Monday, December 22, 2014

A good fortune

It is a truth universally acknowledged, that a single man in possession of a good fortune, must be in want of a wife,” so observed Jane Austen, that most glorious of English writers, who is to be the new face of Britain’s 10-pound note. The line opens Pride and Prejudice, which is enjoying its illustriouos 200th anniversary.

A good fortune

It is a truth universally acknowledged, that a single man in possession of a good fortune, must be in want of a wife,” so observed Jane Austen, that most glorious of English writers, who is to be the new face of Britain’s 10-pound note. The line opens Pride and Prejudice, which is enjoying its illustriouos 200th anniversary.

What if we followed England, and put some of our great authors on American currency, instead of so many dead presidents?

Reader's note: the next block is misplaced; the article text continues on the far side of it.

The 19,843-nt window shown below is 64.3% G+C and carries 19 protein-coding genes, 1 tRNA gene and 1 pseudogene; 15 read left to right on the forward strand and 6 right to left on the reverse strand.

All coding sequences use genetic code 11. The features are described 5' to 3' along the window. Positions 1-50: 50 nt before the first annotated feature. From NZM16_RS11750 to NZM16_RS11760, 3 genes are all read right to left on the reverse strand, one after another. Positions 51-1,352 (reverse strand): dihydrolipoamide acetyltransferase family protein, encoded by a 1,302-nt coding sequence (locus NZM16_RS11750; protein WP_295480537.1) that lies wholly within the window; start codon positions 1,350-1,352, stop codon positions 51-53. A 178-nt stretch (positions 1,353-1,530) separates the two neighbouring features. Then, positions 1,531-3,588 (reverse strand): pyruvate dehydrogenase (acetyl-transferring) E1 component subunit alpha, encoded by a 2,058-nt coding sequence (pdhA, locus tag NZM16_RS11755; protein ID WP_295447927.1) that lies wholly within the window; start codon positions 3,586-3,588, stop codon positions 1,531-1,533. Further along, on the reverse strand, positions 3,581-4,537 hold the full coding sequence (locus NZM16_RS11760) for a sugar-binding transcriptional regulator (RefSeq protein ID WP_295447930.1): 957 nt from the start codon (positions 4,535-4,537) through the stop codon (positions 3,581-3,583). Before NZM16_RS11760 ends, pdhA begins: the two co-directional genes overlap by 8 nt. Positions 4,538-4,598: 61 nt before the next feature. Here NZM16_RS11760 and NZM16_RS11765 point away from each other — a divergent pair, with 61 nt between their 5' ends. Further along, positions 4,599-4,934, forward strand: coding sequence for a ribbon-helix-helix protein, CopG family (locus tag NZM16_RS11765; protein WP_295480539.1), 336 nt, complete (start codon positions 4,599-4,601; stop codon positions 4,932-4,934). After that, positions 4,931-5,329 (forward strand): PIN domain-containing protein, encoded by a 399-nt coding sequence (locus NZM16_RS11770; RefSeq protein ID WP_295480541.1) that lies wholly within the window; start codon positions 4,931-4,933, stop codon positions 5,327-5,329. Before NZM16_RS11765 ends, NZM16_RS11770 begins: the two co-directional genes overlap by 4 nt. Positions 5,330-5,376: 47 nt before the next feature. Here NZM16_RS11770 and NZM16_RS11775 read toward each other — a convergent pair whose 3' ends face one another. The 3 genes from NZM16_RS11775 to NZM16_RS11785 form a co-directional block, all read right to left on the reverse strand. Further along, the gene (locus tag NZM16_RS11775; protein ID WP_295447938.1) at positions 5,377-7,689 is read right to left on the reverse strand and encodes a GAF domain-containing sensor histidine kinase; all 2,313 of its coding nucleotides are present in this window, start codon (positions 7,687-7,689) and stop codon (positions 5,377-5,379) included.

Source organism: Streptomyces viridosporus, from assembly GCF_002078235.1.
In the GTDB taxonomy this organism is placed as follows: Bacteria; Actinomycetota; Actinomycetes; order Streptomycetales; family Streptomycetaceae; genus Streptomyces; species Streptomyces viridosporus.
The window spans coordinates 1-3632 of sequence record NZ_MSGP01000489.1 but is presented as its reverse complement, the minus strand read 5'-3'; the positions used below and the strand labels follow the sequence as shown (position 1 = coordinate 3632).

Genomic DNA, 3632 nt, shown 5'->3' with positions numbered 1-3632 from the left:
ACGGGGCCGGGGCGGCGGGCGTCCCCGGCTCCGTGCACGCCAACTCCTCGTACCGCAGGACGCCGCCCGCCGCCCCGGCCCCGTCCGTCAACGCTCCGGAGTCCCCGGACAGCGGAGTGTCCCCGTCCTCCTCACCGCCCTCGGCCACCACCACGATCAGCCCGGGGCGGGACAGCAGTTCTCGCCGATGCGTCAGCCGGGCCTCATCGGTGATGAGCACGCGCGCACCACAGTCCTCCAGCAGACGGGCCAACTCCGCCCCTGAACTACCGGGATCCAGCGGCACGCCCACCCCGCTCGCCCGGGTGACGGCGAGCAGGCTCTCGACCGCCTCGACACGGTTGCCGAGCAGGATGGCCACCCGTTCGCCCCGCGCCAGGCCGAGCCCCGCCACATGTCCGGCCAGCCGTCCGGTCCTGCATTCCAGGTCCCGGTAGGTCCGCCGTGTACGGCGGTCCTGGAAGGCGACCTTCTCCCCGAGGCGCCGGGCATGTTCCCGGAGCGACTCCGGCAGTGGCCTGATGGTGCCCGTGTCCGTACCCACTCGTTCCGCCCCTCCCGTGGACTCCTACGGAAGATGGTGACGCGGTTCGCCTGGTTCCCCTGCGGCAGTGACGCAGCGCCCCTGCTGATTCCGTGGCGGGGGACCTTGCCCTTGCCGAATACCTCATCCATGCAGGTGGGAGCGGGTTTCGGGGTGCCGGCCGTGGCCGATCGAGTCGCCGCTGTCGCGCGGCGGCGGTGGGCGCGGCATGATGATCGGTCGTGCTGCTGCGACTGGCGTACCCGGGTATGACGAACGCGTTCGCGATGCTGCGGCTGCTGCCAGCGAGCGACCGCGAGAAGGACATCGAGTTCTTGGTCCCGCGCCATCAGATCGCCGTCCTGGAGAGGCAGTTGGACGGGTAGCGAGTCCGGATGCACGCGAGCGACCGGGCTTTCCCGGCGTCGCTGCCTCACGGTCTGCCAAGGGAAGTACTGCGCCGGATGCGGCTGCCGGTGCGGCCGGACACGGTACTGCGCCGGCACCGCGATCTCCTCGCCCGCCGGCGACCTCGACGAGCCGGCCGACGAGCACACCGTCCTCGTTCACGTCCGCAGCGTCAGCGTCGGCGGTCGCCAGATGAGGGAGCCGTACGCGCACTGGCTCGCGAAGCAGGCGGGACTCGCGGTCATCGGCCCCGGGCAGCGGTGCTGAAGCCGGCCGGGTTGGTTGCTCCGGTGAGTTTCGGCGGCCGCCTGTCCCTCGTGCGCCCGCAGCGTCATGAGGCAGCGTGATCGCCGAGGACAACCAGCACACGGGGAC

Some suggestions:

Mark Twain who noted “the lack of money is the root of all evil.”

Ernest Hemingway, who noted in The Sun Also Rises, “ ‘How did you go bankrupt?'

'Two ways. Gradually, then suddenly.' ”

Or F. Scott Fitzgerald, who wrote of Daisy in The Great Gatsby, “Her voice is full of money.”

Or Louisa May Alcott, who wrote, “Money is the root of all evil, and yet it is such a useful root that we cannot get on without it any more than we can without potatoes.”

Or that great pickled wit, Dorothy Parker, who quipped, “If you want to know what God thinks of money, just look at the people he gave it to.”

--Karen Heller

About this blog
Blinq is a news commentary blog featuring contributions from Inquirer Metro columnists Kevin Riordan and Daniel Rubin.

Kevin Riordan Inquirer Columnist
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